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'Magic Magic' Star Juno Temple Talks Losing Her Mind, The Polanski Influence, 'Sin City 2,' 'Maleficent' & More

Photo of Drew Taylor By Drew Taylor | The Playlist August 7, 2013 at 5:00PM

Earlier this year at Sundance, Chilean director Sebastian Silva ("The Maid") made a splash with two very different movies. The first, "The Crystal Fairy," was a trippy road comedy that starred Michael Cera and Gabby Hoffman and saw a limited theatrical release this summer from IFC Films (read our review here). The other Silva joint was an equally trippy but far darker film that also co-starred Michael Cera called "Magic Magic," which will be released on DVD this week from Sony. It stars Juno Temple as a young girl who descends into madness while visiting her sister abroad (it involves many sleepless nights, hypnotism, a memorable use of a Knife song and finally some kind of witchcraft). We got to talk to Temple about what it was like working with Silva, what her reference points were for the character, and asked about what she's got coming next—Robert Rodriguez's "Sin City: A Dame to Kill For," Alexandre Aja's "Horns," and Disney's "Sleeping Beauty" retelling "Maleficent" (where she plays a tiny fairy).
Magic Magic, Juno Temple

Is the director what drives your decision-making?
Yeah. The relationship between the actor and the director is so key. You have to trust that person even though it's for five minutes or for five months of your life. In that relationship you have to let go and be completely free and be able to spread your wings or your claws, depending on the movie.

Just wanted to get into a couple of your upcoming projects: have you seen "Horns?" What was it like working with Alexandre Aja?
Oh he was so cool. I love a director that just makes you feel safe. He makes you feel like you can go places and you can come back at the end of it. I also like the idea that after the movie is over that you stay friends. And Alex is definitely a dear friend of mine now. I think that, again, it was working with a visionary. I read that script and I thought: What is this? Is it a sci-fi movie? Is it a horror movie? Is it a love story? Is it a mystical fairy tale? And I loved that. I haven't seen a final cut, of course, but I'm excited to because I have no idea what I'm going to get from it.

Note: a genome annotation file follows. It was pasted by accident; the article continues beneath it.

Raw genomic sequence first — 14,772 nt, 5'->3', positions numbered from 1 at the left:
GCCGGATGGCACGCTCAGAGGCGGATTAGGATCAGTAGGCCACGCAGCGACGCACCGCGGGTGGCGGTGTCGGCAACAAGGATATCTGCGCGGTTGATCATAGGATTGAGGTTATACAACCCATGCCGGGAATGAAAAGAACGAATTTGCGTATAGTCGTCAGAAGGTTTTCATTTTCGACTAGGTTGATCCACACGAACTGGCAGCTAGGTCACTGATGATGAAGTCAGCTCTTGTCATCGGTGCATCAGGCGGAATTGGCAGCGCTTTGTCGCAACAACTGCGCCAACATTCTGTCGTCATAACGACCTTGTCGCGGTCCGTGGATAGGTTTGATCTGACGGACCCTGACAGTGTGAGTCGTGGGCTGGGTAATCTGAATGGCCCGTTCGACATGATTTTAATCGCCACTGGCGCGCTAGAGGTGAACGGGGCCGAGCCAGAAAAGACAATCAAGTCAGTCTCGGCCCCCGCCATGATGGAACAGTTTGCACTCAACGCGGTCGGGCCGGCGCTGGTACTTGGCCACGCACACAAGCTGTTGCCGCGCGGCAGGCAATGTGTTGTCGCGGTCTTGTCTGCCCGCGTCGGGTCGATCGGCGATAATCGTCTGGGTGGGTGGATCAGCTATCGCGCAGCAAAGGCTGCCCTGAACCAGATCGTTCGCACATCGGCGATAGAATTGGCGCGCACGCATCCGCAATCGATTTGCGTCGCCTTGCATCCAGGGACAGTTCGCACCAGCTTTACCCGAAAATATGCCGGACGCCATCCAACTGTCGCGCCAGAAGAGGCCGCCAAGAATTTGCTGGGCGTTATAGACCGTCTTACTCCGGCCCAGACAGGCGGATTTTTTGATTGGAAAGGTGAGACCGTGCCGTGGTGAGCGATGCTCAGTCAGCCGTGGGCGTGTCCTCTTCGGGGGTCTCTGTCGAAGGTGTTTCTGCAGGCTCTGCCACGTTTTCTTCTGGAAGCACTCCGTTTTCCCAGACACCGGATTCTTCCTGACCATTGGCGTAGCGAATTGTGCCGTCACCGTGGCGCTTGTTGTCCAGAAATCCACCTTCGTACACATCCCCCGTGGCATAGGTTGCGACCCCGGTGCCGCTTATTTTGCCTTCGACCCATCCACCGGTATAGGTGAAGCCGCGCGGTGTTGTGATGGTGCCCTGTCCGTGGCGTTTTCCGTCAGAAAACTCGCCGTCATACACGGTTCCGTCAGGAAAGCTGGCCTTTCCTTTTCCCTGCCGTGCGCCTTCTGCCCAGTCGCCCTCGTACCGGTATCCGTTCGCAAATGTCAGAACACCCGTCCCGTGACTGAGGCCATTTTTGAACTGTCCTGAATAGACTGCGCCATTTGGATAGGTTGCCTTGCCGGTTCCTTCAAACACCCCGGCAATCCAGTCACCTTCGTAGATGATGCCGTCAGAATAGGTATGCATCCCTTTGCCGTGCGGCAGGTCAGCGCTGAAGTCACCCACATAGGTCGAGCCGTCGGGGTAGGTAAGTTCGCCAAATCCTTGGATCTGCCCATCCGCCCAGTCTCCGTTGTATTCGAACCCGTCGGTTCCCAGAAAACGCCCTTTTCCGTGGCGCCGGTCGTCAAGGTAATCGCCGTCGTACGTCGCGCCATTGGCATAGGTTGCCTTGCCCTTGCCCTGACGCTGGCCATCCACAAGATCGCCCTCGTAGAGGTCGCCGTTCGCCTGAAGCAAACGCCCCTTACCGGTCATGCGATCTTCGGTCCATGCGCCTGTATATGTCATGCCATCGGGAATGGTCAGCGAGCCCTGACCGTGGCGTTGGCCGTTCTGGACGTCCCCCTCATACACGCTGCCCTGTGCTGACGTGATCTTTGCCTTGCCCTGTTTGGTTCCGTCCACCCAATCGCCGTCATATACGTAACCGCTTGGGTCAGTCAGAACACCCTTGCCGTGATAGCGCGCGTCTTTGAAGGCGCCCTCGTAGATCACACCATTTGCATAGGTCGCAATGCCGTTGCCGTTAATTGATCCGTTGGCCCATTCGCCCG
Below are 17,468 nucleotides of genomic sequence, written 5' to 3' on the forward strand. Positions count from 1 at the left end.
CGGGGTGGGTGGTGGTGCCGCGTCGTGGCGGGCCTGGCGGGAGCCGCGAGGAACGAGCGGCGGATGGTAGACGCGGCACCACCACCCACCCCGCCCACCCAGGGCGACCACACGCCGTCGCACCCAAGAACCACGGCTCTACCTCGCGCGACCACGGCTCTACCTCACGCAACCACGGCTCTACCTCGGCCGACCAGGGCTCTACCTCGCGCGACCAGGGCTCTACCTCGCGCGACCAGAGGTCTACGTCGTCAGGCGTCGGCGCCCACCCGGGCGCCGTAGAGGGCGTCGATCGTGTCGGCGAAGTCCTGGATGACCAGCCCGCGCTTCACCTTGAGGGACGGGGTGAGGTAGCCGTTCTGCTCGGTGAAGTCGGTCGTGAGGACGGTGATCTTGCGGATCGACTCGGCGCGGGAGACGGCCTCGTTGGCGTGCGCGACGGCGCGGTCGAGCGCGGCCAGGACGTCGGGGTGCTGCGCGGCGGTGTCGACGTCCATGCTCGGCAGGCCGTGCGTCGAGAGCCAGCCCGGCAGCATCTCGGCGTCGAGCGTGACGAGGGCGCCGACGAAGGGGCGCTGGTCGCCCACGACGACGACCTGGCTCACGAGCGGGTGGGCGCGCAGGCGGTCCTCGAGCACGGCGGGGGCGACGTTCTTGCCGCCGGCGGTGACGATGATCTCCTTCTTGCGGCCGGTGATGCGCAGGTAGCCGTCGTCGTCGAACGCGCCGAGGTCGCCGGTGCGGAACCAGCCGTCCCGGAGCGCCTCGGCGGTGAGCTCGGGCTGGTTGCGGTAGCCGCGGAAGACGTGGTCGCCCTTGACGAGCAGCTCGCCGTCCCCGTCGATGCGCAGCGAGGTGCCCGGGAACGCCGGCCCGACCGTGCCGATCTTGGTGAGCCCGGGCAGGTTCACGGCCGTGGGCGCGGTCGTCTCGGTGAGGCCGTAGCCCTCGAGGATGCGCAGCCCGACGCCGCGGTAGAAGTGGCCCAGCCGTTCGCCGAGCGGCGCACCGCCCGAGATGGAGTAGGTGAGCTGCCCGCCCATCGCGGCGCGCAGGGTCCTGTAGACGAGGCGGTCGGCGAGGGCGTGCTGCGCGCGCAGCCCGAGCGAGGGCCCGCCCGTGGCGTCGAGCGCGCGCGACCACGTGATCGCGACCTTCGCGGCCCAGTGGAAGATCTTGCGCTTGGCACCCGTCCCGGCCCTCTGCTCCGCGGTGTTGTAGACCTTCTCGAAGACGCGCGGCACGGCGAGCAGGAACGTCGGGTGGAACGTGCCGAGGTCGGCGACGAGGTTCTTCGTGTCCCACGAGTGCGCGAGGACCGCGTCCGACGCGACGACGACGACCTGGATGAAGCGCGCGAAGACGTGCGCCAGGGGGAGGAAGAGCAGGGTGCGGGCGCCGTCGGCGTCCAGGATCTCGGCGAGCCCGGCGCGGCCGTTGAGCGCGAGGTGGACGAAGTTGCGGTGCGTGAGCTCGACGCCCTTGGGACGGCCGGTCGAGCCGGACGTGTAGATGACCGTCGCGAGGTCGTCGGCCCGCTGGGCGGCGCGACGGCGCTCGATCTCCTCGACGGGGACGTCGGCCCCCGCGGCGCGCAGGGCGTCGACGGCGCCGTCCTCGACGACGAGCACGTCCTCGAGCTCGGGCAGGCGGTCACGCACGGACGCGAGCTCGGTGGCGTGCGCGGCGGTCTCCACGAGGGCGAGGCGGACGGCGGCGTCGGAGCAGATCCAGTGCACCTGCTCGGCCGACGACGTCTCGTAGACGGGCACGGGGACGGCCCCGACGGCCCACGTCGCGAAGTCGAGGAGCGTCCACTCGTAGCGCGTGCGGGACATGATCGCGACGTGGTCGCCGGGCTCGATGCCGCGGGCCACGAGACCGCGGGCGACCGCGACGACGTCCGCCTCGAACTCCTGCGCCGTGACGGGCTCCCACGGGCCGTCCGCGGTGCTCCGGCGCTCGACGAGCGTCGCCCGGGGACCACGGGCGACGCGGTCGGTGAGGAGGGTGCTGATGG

Josh Brolin Sin City: A Dame To Kill For

Speaking of not knowing what you're going to get from it, you shot some stuff for "Sin City 2." Was that you in a green screen room type situation?
Again: how cool that I'm part of a movie that when I get to go see it, I'm going to be just as surprised as the rest of the world. I love that. It's going to be great. And Robert Rodriguez – what a great director to get to work with. I've been very, very lucky.

So you enjoyed that process?
Yeah, I'm up for trying anything. What got me was that I'm very bad with my left and right. And they rotate the sets during the day so your left and right changes, so that was a little like Oh god… But other than that, it was an amazing experience. It was like being taken on a ride.

Do you play a character from the comic book?
I play one of the Sin City girls. I can't tell anyone who it is it but it's awesome.

And on the complete opposite side of things, you're in "Maleficent."
Yeah I can't wait for little kids to actually be able to see something I'm in. That was, again, an amazing experience – doing wires and headgear and these big bubbles and stuff. And getting able to work with Leslie Manville and Imelda Staunton, these two British actresses who are absolute geniuses; they have such an amazing ability to tap into their inner 8-year-old and make everything fun.

How was Angelina?
She was lovely but I didn't get to do any actual filming with her because all my scenes that are with her are with a giant Styrofoam version of her. 

"Magic Magic" is out on DVD now.

This article is related to: Magic Magic, Juno Temple, Interviews, Frank Miller's Sin City: A Dame To Kill For, Horns, Maleficent, The Dark Knight Rises, Crystal Fairy, Sebastián Silva

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